Year of Award

1981

Document Type

Thesis

College

College of Education and Allied Health

Degree Name

Master of Science (MS)

Department

Communication Disorders and Deaf Education

First Advisor

Carolyn Jones-Hellmuth

Abstract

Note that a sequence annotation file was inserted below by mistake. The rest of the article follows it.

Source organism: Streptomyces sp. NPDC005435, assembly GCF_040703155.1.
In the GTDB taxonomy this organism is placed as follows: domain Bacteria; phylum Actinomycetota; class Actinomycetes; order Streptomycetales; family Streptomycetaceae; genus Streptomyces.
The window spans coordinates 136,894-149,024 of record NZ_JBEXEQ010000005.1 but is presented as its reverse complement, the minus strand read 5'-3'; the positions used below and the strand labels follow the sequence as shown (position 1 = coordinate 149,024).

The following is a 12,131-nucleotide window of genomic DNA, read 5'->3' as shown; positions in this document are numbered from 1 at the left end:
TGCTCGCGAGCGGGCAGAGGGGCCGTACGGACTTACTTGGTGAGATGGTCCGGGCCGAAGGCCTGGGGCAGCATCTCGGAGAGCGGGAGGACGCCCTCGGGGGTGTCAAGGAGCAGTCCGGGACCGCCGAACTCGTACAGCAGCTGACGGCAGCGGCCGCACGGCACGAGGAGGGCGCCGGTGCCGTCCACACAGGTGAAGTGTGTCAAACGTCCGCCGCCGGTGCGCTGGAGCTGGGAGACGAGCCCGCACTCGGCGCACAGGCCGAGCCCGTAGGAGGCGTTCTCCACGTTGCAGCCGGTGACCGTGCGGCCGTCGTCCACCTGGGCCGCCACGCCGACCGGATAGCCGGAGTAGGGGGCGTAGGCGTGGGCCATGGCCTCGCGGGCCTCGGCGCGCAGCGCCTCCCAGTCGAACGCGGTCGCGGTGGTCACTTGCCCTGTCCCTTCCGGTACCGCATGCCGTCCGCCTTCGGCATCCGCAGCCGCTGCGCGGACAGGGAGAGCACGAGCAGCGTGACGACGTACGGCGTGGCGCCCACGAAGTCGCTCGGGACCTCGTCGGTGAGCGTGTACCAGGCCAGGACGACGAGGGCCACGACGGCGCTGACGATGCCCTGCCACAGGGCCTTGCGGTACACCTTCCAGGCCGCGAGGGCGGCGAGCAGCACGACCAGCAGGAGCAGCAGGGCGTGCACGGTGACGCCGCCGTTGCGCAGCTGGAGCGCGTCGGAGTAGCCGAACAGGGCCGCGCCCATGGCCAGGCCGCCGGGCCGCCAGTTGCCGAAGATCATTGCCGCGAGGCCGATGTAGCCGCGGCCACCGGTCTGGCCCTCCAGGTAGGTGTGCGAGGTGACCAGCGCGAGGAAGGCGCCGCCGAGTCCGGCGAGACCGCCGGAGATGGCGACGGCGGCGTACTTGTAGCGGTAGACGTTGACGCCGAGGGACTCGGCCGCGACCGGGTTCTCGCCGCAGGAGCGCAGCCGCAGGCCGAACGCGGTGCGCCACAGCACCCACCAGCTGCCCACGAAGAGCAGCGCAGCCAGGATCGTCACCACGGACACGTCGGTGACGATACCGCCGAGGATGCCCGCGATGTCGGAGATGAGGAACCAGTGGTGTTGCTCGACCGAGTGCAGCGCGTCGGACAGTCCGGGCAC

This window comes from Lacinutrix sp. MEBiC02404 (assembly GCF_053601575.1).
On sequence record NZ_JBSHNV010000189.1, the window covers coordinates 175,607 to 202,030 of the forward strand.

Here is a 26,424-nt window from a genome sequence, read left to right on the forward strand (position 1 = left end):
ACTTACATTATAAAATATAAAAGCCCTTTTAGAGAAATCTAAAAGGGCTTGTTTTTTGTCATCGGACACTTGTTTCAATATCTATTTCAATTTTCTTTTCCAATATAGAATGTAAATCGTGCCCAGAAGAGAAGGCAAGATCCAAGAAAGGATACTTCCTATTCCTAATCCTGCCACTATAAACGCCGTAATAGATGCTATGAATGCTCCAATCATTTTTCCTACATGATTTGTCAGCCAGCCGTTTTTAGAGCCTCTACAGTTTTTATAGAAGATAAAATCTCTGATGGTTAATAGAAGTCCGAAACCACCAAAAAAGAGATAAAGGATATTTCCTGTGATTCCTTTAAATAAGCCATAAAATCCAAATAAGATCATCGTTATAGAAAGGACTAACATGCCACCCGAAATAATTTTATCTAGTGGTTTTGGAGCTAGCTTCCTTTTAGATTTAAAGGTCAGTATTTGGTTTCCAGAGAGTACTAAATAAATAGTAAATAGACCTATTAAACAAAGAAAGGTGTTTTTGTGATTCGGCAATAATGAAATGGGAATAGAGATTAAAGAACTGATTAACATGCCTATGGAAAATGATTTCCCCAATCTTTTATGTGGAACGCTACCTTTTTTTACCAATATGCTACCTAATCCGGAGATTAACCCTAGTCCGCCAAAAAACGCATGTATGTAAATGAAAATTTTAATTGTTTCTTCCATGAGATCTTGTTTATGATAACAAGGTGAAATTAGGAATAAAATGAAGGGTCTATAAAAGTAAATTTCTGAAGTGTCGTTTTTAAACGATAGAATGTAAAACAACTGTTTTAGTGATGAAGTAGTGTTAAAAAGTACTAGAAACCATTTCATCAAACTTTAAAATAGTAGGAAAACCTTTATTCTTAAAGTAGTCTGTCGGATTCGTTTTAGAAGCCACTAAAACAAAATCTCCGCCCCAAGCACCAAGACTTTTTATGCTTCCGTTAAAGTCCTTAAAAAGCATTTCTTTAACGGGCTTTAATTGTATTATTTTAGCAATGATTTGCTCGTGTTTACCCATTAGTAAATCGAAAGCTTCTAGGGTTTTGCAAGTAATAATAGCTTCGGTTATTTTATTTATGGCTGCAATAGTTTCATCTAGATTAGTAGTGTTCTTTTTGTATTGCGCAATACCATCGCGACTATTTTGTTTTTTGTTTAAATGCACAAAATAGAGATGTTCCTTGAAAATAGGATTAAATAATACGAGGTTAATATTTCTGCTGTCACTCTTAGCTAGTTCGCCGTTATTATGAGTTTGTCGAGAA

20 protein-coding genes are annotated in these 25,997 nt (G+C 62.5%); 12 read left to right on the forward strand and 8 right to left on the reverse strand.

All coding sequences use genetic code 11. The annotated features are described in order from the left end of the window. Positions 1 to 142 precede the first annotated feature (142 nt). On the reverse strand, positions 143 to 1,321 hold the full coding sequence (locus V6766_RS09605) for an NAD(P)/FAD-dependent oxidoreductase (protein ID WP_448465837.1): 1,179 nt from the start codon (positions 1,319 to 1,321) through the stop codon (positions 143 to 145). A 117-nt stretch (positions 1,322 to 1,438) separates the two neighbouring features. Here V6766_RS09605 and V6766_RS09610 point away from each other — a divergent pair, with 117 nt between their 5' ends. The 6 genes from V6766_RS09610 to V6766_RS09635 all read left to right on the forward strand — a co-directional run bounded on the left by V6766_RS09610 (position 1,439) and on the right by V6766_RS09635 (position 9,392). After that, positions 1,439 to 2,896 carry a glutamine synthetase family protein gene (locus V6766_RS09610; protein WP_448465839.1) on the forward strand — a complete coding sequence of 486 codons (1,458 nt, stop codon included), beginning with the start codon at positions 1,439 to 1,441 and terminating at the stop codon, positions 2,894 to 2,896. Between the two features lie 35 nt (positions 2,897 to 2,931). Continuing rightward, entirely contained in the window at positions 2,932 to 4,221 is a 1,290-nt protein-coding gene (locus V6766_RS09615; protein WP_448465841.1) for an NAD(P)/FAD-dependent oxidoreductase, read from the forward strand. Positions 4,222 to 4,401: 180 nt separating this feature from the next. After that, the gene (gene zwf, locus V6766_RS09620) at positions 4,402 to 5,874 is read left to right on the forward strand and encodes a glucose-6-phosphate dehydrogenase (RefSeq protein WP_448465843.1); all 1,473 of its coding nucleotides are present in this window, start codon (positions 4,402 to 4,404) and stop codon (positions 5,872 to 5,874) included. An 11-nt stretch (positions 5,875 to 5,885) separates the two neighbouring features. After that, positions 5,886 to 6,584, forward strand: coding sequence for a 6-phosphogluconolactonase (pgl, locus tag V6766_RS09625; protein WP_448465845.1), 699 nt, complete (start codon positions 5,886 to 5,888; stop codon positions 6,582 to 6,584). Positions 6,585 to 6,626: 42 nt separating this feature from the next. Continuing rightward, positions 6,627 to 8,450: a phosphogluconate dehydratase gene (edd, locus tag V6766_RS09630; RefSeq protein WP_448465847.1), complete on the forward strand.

Speech and language pathology has currently and traditionally been concerned with the forms of language which most impair and/or enhance comprehension. In most cases this involves the forms of writing and speaking. In acquired language disorders such as aphasia, it is assumed by definition that those afflicted had previously demonstrated communicative competence in their native language environments. Individuals with aphasia, an impairment of language processing as result of brain damage, characteristically have some deficits in comprehension and retention of spoken languages (Darley and Waller, 1978). Researchers (Goodglass, Gleason, Hyde, 1970? Holland and Sonderman, 1974j Holland, 1980) have shown that through the use of semantic cues that individuals diagnosed as aphasia generally are able to follow conversation, but perform poorly on formal comprehension tests. Data by Holland and Sonderman (1974) suggests that aphasia patients do not easily transfer language skills acquired in therapy to similar untrained tasks out of the therapy sessions.

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